The average homeowner or renter has no control over the market price of gas or electricity, and that can be the source of a lot of anxiety, especially when prices are on the rise.
Energy market analysts predict Canadian home energy costs will climb dramatically this winter, due to a combination of climate, domestic supply, global demand and other factors.
According to Martin Hrobsky, the vice president of public affairs at market research firm Ipsos, Canadians’ anxiety levels are rising, too.
“Canadians are very concerned about the rising cost of living. In fact, inflation is the second most important issue to Canadians right now, just slightly behind health care,” Hrobsky told CTVNews.ca in an email Friday. “About half of Canadians told us they are concerned about their ability to pay rising utility costs this winter.”
When asked by Ipsos which areas of inflation would have the greatest impact on their quality of life, 37 per cent of survey respondents listed rising electricity and natural gas prices. Hrobsky said those who already pay the most for heating, which often includes people who use electricity to heat their homes, would be impacted most.
However, he said the rising cost of natural gas due to inflation and the war in Ukraine will mean that “even those who use natural gas, which is historically more cost effective, will feel the pinch this winter.”
While the average Canadian has no influence over the factors that contribute to the market price of utilities, there are ways homeowners and tenants who pay for their own utilities can conserve energy to keep their bills a little lower.
TIPS FOR SAVING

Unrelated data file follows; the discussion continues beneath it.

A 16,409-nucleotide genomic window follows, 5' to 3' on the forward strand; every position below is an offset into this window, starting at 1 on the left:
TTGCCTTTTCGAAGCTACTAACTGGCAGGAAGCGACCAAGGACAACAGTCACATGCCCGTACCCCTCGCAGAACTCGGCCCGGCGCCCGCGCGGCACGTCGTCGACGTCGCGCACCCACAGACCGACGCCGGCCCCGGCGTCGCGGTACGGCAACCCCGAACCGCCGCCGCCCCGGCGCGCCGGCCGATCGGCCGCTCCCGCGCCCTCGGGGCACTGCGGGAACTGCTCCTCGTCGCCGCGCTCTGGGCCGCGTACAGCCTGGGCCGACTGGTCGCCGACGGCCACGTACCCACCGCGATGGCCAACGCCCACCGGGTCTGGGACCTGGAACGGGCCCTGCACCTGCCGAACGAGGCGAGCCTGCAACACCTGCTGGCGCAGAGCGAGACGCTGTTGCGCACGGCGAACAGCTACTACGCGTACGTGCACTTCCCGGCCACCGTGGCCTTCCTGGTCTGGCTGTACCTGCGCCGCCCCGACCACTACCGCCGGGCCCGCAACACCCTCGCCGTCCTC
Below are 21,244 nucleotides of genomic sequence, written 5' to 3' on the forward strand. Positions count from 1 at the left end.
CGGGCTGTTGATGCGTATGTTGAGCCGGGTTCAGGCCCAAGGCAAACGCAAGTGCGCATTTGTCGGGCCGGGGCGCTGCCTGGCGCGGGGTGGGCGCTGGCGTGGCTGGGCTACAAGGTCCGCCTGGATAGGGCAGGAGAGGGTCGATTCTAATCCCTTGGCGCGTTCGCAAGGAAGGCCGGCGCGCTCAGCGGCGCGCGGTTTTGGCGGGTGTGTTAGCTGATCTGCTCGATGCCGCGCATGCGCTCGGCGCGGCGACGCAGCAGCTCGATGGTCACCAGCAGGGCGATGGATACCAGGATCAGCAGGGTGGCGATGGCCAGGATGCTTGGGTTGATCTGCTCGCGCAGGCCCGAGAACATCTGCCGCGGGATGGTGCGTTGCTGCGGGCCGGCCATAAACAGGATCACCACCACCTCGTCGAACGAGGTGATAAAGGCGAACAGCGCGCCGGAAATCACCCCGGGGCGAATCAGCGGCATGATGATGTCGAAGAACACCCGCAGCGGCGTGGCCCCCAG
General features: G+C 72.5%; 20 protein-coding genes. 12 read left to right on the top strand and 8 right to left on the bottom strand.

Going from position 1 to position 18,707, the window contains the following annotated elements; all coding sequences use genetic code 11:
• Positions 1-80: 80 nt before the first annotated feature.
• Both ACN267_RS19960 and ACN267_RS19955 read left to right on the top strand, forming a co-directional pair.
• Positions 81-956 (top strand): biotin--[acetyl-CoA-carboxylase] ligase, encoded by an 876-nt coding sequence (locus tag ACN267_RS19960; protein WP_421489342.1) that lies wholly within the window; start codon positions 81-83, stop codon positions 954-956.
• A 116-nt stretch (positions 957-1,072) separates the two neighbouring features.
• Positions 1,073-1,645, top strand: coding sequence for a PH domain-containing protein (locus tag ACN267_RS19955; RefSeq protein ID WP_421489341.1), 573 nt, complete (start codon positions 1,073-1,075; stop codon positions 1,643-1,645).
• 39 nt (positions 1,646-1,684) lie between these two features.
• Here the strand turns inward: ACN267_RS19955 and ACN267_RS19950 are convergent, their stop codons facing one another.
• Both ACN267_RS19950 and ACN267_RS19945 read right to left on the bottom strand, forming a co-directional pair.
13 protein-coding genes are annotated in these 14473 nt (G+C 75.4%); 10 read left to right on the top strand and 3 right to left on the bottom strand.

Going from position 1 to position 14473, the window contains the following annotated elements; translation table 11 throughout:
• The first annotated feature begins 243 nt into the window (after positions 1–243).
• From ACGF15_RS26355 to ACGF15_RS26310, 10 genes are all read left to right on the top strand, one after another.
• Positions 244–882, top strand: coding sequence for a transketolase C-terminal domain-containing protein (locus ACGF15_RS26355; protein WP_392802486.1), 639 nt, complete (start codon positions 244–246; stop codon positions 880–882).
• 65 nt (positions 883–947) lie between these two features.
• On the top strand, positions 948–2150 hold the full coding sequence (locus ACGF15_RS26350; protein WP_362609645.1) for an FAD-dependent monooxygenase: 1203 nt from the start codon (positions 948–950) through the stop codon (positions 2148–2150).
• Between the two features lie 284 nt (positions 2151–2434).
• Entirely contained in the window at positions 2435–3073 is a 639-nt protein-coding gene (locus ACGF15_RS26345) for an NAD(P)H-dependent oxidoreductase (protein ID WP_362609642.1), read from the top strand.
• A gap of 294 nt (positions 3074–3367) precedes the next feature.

Since home heating accounts for 63.6 per cent of the energy used in homes, according to Natural Resources Canada (NRCAN), here are some strategies you might consider to get the most out of your home heating this winter.
• Find out if it’s cheaper to heat your home with electricity or gas. Depending on where you live and the energy prices there, it may be more affordable to heat your home using one or the other. Websites like RateHub.ca and EnergyRates.ca offer tools people can use to compare these.
• Check for drafts and seal any cracks around windows and doors where cold air can get in. According to EnergyRates.ca, residents can save 10 to 20 per cent on home heating and cooling bills by sealing uncontrolled air leaks. Natural Resources Canada states air leaks via chimneys, vents, plumbing pipes and electrical boxes in the attic can also account for substantial heat loss.
• Whether your windows are drafty or not, consider using heat-shrink plastic on your windows to act as another barrier and help seal in your home’s heat.
• Make sure your home is properly insulated. This slows the rate of heat loss, resulting in improved energy use and can help save money. Residents who upgrade insulation in an attic, cathedral ceiling, flat roof, exterior wall, exposed floor, basement or crawl space could be eligible for a retrofit grant of up to $5,000 through NRCAN.
• Set your thermostat to a lower temperature. EnergyRates.ca reports setting the temperature one degree lower in the winter can yield up to five per cent in savings.
• Layer up. Instead of turning the thermostat up, put on a sweater or a blanket and some warm socks.
• Use thick rugs to make floors feel less cold and reduce the need to turn your thermostat up.
• Look for retrofit rebates. There are many grants and funding opportunities across Canada for homeowners planning energy-efficient home improvements. You can find federal grants and rebates on the NRCAN website, but some municipalities offer these as well.
Finally, some provinces have deregulated energy markets that allow consumers to choose their retailers. In those markets, it’s always worth checking the current rates to see if you can save money by switching to another retailer.